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The Monk Fun Page Episode Review

Someone Else 4
Spoilers ahead. Turn back now if you haven’t seen the episode...
that is unless you just don't care.

“Mr. Monk is Someone Else” is the fourth episode of the final season of Monk. Never let it be said that an old-fashioned show like Monk would pass up a classic maneuver like the “evil twin” a.k.a. the doppelganger. Jeannie had one on I Dream of Jeannie. Samantha had one on Bewitched. Peter Brady had one. Gilligan had one (and so did Ginger and Mr. Howell). Festus had one. Captain Kirk had one or two… or maybe three. Now Monk has his own evil twin, hit man Frankie DePalma.

Randy Zisk
Randy Zisk at The Paley Center

Randy Zisk directed this episode. I'm running out of stuff to say about Randy. As an executive producer of Monk, as well as the most frequent director, I'd guess his influence on the show may be second only to Tony Shalhoub's and Andy Breckman's and when it comes down to the day to day, nut and bolts decisions, he's the man. You won't see him quoted a lot in the media, but he did say this about casting for the show: "We have to make up for it in our budget, but I'd always rather have the perfect actor against Tony (Shalhoub)," says Randy. "I'll take away from equipment and location if I have to."
Here's a not particular relevant, but nonetheless interesting fact: Randy used to be married to Cary Grant's daughter, Jennifer. That's officially all I know about Randy, except that he has a brother Craig who also directs for televsion... and he's from Texas. That's it.
Sal Savo is the writer for this one. He also wrote "Mr. Monk Takes a Punch" last season and "Mr. Monk and the Wrong Man" in season six. He began his Monk career in season two as a script coordinator in the New Jersey writers' office. According to Sal being a script coordinator means, "Basically, I'm in charge of the scripts: when the writers want to make changes, they give them to me, I put them into the official script, and I email the script out to Los Angeles where it's distributed to the cast and crew.

Sa Savo
Sal Savo in the Writers Room

"When someone in Los Angeles has a question about the script, often they'll call me, and I'll go to the writers and see how they want to address the issue. I do other stuff, too, but that's the job in a nutshell." [From the USA Network Blog] As of season seven he is now an associate producer as well as a full fledged writer.

For the guest roles of DePalma’s mob employers, Monk has dipped into The Sopranos well and pulled out Vincent Curatola (Jimmy Barlowe) and Louis Lombardi (Tony G.) to lend a little pay cable authenticity to the L.A. mobster scene. Eric Balfour plays Jimmy’s erstwhile nephew Lenny. Balfour’s been a favorite of mine since Six Feet Under and he did an impressive guest turn on a Law and Order: Criminal Intent episode this summer. He always brings an interesting intensity to his roles and Lenny is no exception. Kelly Carlson (Nip/Tuck) as femme fatale Lola rounds out an impressive guest cast.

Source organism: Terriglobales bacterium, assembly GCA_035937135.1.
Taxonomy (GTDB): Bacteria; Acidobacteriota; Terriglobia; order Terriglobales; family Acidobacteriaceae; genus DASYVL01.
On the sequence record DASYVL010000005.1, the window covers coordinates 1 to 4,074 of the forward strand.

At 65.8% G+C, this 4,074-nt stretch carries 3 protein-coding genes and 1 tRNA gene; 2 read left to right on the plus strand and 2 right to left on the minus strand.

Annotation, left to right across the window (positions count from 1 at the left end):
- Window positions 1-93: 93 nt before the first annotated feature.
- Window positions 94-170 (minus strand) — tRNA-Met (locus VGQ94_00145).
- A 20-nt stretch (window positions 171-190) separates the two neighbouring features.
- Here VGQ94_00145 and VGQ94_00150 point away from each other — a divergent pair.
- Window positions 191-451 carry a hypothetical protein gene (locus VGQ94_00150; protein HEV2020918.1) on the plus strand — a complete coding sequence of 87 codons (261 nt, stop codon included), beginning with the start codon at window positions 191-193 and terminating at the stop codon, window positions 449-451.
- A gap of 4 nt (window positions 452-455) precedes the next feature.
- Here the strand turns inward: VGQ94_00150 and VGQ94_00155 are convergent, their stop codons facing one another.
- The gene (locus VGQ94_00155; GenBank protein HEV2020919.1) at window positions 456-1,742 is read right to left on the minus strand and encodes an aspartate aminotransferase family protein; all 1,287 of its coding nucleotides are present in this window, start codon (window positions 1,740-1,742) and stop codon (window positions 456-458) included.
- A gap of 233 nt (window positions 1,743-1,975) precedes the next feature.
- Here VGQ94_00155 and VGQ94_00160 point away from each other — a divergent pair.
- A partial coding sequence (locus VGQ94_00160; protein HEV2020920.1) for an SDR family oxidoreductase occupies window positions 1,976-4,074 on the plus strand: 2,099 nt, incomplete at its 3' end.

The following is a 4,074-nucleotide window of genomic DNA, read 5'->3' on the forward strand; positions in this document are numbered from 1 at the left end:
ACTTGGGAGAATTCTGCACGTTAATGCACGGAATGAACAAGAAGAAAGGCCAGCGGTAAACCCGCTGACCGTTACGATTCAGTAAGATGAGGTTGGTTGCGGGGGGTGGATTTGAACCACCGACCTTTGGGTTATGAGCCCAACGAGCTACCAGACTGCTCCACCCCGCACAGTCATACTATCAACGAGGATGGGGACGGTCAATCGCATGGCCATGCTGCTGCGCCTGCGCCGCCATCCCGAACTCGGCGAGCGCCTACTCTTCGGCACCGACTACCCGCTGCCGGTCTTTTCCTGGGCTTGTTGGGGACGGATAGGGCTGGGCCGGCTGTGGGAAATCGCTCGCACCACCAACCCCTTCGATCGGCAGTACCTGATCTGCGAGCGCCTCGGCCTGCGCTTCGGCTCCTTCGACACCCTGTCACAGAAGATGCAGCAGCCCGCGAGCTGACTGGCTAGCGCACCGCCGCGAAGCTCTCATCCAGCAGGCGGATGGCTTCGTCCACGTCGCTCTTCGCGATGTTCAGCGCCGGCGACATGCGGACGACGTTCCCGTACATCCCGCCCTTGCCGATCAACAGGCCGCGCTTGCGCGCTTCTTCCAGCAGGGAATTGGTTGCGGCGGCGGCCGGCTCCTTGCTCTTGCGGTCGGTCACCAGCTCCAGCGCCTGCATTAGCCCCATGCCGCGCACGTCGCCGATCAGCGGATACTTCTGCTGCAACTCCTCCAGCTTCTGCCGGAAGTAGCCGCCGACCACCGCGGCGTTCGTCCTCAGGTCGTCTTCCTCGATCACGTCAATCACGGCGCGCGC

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Tim Bagley
Returning for this episode is Monk’s nemesis Harold Krenshaw played by the hilarious Tim Bagley. We’ll also be seeing Tim in another episode, "Mr. Monk Goes to Group Therapy", later this season. Lt. Disher (Jason Gray-Stanford) is back too after taking an episode off ("Mr. Monk and the UFO"). An episode without Randy is like a circus without a sideshow… It can go on, but there’s just some fun missing. Disher and Stottlemeyer (Ted Levine) have quite a bit to do in this one especially considering most of the episode is set well outside their jurisdiction.

Tony Shalhoub recently cited this episode as a particular favorite of his: “It’s basically a doppelganger episode, where Monk assumes the character of this man who looks just like him, but the character happens to be a professional hit man for the mafia. So this character dies and Monk is asked to take this guy on and become him. Those opportunities to kind of transform within the character are really, really challenging and satisfying.”

“That’s a lip. That’s not even a lip. It’s a demi-lip.”

In what is undoubtedly the shortest Monk teaser ever, Frankie DePalma who looks exactly like Adrian Monk, is crossing an L.A. street when he’s run down by a city bus. That’s it. Monk’s evil twin lasts all of 37 seconds. Let that be a lesson to you all: never jay walk in Los Angeles.

The intention in the opening scene was probably to make the audience believe that Monk was the one who had become road kill, but what with the “internet people” and the TV Guide log line, I’m sure almost everyone knew that wasn’t the case and Natalie’s tears after the commercial break were wasted on us. Still, the Marley and Me reveal was funny and so was her voice wavering with emotion throughout the scene while reading her tearjerker.

Monk appears alive and well to usher in a delivery man who demands extra cash. The refrigerator delivery guy, Bill (or so his shirt indicates), was perhaps the most dislikable character ever to cross Monk’s path, if you don’t count murderers and even some of them were more pleasant. Admittedly, had Monk not come off a little bit snarky with his first comment, “It’s a refrigerator. Let’s try the kitchen,”
Someone Else 8
Lance Barber

Bill might not have been such a jerk about the “demi-lip.” In any case, kudos to Lance Barber for playing the role to the hilt. Monk can’t stand up to the delivery guy and consults Natalie who advises him that he shouldn’t let the guy “stare you down in your own house,” but Monk is easily intimidated and he gives the guy the extra $40 and a gratuity on top of it. As Monk pays him off, Natalie gets a call from the FBI.